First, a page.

The Boston Globe enhanced part one of their Boston cab corruption spotlight piece with this graphic. I like that this has a short tutorial to help viewers understand what they are looking at. It is also visually appealing and clear. I like the statistics across the top that change as the graphic finishes. I like that it is interactive and allows the viewer to zoom in on each dot and view further details. This is a big story that the Globe just broke and including the graphic was smart to help readers understand the full story being told. Seeing the red and blue dots helps conceptualize exactly how much money cab drivers are losing.

My favorite data visualization thus far is a graphic by the New York Times that shows how strikeouts are increasing in the MLB. The line graph alone backs up the facts in the accompanying story that strikeouts are actually increasing, but they do so much more than that. I like that the graph shows the average in blue but all of the data in gray so you can see how the trend fits. Each dot can also be rolled over to see more details. I love that you can filter the data by team and I think the historical data along the timeline enhances the data as it allows the reader to make more sense of why strikeout percentage might have changed at that time.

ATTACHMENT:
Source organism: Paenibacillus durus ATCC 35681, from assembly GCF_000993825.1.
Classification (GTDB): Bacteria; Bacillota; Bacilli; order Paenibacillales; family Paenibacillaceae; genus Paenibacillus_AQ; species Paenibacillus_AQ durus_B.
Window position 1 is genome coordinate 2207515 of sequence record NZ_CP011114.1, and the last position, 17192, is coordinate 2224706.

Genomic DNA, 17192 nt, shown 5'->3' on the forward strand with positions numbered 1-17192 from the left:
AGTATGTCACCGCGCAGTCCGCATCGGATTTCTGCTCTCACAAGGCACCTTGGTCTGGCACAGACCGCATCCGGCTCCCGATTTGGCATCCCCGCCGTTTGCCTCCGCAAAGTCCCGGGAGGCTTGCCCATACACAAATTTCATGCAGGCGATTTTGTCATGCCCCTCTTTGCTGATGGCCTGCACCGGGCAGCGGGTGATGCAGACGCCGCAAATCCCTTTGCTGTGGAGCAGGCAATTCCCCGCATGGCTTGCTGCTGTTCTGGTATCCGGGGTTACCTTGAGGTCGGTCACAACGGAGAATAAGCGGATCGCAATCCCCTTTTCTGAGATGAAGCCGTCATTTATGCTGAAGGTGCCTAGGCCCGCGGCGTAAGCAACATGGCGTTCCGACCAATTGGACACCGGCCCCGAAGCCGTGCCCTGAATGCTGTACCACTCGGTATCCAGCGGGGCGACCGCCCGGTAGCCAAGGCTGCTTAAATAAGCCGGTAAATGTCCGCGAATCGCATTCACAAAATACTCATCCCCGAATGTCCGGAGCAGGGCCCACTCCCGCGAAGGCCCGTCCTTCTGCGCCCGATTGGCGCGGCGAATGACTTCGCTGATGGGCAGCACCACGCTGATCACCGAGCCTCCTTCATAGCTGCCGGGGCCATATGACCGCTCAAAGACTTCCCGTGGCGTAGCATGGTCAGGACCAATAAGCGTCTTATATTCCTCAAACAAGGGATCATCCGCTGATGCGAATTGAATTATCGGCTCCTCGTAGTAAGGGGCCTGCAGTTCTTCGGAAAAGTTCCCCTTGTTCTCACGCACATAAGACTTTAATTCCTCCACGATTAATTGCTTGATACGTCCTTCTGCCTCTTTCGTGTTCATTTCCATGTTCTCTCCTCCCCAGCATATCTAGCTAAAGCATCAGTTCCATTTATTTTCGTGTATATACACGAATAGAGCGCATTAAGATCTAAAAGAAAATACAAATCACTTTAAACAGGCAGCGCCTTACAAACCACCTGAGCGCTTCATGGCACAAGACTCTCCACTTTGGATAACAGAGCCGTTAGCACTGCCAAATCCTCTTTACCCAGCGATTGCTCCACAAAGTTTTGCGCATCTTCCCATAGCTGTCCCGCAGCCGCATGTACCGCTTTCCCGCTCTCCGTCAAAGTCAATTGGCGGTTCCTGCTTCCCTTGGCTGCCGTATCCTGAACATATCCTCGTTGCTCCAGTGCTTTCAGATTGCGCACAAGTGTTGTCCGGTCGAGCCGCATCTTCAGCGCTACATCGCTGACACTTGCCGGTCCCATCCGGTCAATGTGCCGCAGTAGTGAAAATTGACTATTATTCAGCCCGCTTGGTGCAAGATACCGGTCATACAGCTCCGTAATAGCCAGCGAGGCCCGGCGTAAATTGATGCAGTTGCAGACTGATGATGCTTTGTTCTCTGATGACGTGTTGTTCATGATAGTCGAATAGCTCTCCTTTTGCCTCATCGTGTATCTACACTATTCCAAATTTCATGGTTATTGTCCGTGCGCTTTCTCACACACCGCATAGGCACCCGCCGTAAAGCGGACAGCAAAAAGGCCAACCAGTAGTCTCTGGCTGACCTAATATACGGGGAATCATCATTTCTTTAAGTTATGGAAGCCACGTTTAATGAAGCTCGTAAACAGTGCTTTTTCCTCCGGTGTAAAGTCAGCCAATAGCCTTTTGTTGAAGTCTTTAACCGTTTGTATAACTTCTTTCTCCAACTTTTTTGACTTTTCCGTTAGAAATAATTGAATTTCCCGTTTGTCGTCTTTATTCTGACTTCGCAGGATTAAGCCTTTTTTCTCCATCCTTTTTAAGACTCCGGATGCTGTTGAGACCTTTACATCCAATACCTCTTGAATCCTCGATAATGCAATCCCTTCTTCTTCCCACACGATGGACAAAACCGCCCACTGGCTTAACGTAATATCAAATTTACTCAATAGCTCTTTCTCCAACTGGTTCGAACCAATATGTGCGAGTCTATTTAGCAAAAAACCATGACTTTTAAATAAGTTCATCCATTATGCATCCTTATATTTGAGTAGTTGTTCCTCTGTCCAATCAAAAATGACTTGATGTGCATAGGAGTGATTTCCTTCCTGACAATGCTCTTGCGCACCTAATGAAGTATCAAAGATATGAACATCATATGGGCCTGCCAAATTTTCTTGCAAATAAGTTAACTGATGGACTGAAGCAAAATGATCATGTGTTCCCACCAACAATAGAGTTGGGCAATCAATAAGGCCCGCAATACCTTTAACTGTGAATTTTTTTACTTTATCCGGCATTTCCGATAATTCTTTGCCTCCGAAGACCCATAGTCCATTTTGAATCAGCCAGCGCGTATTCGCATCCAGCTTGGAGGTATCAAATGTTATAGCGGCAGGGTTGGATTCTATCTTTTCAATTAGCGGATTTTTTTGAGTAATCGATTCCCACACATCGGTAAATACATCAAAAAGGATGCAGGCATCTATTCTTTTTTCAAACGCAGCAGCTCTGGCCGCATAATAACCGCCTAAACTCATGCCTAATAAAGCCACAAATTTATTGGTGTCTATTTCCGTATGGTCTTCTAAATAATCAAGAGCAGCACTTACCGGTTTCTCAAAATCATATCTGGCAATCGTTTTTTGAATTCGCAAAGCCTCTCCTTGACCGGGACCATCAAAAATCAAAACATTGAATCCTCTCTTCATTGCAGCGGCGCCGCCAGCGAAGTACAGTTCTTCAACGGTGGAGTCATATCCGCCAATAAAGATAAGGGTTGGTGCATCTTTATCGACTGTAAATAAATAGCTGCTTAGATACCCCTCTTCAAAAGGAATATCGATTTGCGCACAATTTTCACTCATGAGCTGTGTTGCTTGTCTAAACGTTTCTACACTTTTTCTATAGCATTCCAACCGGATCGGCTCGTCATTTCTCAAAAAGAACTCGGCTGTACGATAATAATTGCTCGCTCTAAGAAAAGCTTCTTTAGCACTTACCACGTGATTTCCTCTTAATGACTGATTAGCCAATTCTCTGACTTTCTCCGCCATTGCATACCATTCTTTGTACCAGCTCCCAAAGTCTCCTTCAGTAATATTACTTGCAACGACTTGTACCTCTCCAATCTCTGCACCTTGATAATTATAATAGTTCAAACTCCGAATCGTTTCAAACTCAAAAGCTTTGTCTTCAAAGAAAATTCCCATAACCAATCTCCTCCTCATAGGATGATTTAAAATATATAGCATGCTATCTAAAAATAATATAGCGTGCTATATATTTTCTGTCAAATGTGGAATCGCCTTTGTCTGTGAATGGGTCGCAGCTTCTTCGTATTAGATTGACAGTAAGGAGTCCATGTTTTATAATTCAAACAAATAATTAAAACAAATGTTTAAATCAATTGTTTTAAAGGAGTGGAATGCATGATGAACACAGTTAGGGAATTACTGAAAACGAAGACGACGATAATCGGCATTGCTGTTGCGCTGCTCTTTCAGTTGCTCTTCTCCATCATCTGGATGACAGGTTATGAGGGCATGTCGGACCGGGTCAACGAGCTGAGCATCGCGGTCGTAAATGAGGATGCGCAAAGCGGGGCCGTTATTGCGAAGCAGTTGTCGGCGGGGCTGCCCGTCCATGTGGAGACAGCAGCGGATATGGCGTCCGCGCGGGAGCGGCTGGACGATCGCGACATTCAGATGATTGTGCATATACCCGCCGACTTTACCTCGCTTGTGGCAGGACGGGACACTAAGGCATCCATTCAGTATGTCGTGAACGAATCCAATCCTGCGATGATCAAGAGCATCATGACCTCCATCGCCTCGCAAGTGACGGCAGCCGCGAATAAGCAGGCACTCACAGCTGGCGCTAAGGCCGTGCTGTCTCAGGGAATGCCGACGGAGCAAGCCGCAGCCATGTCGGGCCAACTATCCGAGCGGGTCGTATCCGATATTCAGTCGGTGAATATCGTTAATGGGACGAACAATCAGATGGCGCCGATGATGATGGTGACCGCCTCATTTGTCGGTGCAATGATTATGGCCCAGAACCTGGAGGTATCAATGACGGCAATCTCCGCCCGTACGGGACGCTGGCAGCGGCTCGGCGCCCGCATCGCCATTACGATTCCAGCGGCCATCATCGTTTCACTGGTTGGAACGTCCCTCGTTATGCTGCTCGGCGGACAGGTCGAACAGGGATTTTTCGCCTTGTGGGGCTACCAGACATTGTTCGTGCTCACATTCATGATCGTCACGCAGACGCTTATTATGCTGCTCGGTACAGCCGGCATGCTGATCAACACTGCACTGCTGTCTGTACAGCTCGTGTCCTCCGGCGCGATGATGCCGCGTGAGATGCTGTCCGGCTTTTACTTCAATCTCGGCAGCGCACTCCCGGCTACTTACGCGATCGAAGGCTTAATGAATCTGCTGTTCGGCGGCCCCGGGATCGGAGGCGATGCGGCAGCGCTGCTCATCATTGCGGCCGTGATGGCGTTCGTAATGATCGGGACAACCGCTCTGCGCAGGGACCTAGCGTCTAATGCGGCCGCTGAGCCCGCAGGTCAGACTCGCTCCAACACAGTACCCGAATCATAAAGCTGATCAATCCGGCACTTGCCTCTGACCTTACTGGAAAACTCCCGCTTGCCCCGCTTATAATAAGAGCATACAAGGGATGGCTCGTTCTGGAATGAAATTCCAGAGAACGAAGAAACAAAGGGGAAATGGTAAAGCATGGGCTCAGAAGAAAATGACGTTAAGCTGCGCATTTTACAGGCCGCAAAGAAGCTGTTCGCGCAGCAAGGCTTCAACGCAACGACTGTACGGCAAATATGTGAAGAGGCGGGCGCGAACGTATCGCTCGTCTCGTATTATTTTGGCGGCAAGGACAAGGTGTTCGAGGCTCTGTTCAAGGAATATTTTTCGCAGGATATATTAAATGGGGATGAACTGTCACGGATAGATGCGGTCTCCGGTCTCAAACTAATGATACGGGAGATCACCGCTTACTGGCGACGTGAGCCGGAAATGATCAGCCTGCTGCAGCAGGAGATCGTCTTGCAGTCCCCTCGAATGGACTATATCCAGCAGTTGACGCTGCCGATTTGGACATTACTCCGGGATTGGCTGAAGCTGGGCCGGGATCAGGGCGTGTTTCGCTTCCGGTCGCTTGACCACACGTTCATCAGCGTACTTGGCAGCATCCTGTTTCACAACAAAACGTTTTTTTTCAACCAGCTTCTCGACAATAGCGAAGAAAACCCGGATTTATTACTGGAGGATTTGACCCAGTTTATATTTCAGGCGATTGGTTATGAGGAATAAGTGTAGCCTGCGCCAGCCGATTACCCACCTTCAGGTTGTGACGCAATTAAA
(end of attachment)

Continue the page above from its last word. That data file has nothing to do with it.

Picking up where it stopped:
Limits of Lip-Reading

It has been brought to my attention on multiple occasions that lip reading is not an exact science. In fact, only 30 percent of the English language is visible on the lips, which means that someone who is lip reading is missing 70 percent of the conversation.

Here is Rachel Kolb, a Deaf senior at Stanford University’s, detailed account of what it has been like growing up reading lips.

Kolb has received attention for speaking out about lip reading. Kevin Hartnett quoted her article in his Brainiac blog on boston.com.

While it is clear from these accounts that lip reading is not an easy task, here is a guide for hearing people with tips on how to learn the skill.